In the typical educational setting the SINGER/ACTOR is taught by teachers, coaches and classes in the separate disciplines of singing, acting, and movement. Through this training students learn warm-up, practice and development techniques in each specialized area. When they are going to sing and act simultaneously, (not to mention dance, all you triple threats out there!) many performers have difficulty integrating all this knowledge into a single process.

The SINGER, fearing damage to the carefully trained voice, often resists expressing strong emotions with the face and body. Many singers may indeed be willing to try, but find themselves feeling tense, and their instruments unresponsive or awkward.

The ACTOR, fearing loss of “believability” when singing, often inhibits the full flow of energy required in musical theatre. Many actors attempting to be fully expressive willingly but unnecessarily sacrifice vocal health and musicality.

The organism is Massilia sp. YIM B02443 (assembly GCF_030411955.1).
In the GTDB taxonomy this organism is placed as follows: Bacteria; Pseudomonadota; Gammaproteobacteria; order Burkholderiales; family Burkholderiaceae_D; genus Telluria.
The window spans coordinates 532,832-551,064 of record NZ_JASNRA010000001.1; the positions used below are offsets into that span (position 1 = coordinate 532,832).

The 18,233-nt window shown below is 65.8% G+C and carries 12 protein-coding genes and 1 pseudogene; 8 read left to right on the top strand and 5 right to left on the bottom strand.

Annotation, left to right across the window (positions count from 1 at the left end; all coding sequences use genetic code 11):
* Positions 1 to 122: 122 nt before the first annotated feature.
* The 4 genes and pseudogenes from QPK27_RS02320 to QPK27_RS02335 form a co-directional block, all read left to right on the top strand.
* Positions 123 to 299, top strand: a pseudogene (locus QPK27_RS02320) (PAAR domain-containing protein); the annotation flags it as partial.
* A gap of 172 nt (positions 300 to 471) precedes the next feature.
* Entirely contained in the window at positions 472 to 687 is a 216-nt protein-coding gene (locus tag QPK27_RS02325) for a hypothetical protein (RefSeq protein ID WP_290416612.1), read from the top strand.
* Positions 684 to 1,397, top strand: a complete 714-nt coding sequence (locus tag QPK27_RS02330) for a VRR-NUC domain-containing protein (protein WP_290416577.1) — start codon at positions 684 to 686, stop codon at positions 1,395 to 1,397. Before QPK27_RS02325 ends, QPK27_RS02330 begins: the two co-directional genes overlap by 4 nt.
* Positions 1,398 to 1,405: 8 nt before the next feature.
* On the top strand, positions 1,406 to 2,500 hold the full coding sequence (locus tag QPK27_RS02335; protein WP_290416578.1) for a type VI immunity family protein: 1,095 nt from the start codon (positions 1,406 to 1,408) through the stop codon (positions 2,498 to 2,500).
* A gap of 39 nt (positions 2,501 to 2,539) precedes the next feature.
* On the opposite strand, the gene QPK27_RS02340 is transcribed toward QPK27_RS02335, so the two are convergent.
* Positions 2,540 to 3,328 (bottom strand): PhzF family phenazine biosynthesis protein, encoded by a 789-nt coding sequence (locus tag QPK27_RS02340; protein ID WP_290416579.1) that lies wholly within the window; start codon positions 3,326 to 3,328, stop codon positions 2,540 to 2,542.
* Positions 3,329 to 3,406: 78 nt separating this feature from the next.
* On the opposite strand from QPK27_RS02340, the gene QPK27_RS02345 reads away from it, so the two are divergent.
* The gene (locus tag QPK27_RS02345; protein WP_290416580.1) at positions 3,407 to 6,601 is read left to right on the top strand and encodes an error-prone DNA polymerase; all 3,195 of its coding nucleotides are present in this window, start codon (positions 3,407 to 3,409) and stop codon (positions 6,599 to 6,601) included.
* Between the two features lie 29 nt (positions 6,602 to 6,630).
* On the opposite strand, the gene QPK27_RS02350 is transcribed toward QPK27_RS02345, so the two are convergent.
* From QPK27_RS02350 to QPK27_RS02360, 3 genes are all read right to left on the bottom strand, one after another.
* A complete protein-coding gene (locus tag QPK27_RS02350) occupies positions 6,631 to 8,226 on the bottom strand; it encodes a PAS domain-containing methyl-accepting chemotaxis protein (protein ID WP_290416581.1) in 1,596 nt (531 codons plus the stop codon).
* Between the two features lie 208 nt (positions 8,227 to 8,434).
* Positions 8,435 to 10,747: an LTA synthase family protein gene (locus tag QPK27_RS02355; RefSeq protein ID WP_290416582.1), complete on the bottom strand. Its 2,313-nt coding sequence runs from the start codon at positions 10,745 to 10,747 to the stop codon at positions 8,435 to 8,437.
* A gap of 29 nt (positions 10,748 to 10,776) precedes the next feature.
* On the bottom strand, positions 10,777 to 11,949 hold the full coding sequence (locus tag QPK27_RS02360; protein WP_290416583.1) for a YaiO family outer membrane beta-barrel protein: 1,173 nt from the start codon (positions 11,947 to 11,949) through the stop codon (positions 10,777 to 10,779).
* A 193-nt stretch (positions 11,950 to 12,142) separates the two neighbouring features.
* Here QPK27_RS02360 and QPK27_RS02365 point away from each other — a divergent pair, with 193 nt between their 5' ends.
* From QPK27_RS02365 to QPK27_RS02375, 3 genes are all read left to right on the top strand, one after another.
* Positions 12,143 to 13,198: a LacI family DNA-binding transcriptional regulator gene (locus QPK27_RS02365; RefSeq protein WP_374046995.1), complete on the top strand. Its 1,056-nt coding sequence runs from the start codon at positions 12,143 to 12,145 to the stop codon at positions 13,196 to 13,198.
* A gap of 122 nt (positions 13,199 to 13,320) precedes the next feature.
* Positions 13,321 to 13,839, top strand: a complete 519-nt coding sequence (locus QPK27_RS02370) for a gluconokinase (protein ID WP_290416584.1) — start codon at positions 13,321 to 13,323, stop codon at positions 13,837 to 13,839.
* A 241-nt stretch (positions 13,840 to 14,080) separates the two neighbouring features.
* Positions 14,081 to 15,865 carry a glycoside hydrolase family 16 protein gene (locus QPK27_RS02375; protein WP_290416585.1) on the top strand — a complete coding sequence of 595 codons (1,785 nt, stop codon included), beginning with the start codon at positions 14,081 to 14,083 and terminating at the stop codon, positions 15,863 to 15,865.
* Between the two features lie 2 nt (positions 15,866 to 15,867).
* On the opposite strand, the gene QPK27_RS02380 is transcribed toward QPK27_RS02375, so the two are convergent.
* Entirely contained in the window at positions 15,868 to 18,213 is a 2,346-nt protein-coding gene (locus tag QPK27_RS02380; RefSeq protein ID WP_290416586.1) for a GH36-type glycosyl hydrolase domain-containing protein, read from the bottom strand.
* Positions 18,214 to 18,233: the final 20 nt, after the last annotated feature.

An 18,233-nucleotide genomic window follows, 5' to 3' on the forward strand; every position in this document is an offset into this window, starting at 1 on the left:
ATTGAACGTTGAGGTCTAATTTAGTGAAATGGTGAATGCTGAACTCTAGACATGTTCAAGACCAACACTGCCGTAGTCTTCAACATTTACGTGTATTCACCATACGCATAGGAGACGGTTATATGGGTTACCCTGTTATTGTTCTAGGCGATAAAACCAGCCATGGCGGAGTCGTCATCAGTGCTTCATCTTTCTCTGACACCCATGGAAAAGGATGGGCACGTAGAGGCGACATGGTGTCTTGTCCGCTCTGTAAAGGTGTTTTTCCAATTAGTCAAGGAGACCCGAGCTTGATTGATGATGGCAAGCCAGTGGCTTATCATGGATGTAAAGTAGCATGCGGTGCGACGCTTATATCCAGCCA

When they study PERFORMING POWER, free from the “product” and time constrains of rehearsal or performance, students learn to conquer the fear and confusion associated with the singing/acting process. They come away with simple tools with which to build a solid foundation that will support limitless expression.

A founding member of the Minnesota New Music Theatre Ensemble, where PERFORMING POWER was developed and refined, I offer each student an introduction to the exercises and underlying philosophy of PERFORMING POWER, as originally developed by H. Wesley Balk, author of “THE COMPLETE SINGER/ACTOR”,” PERFORMING POWER”, and “THE RADIANT PERFORMER.”

Before his passing in 2005 “Wes” called my teaching “some of the best integrative, turned-on total performance teaching in the country.”


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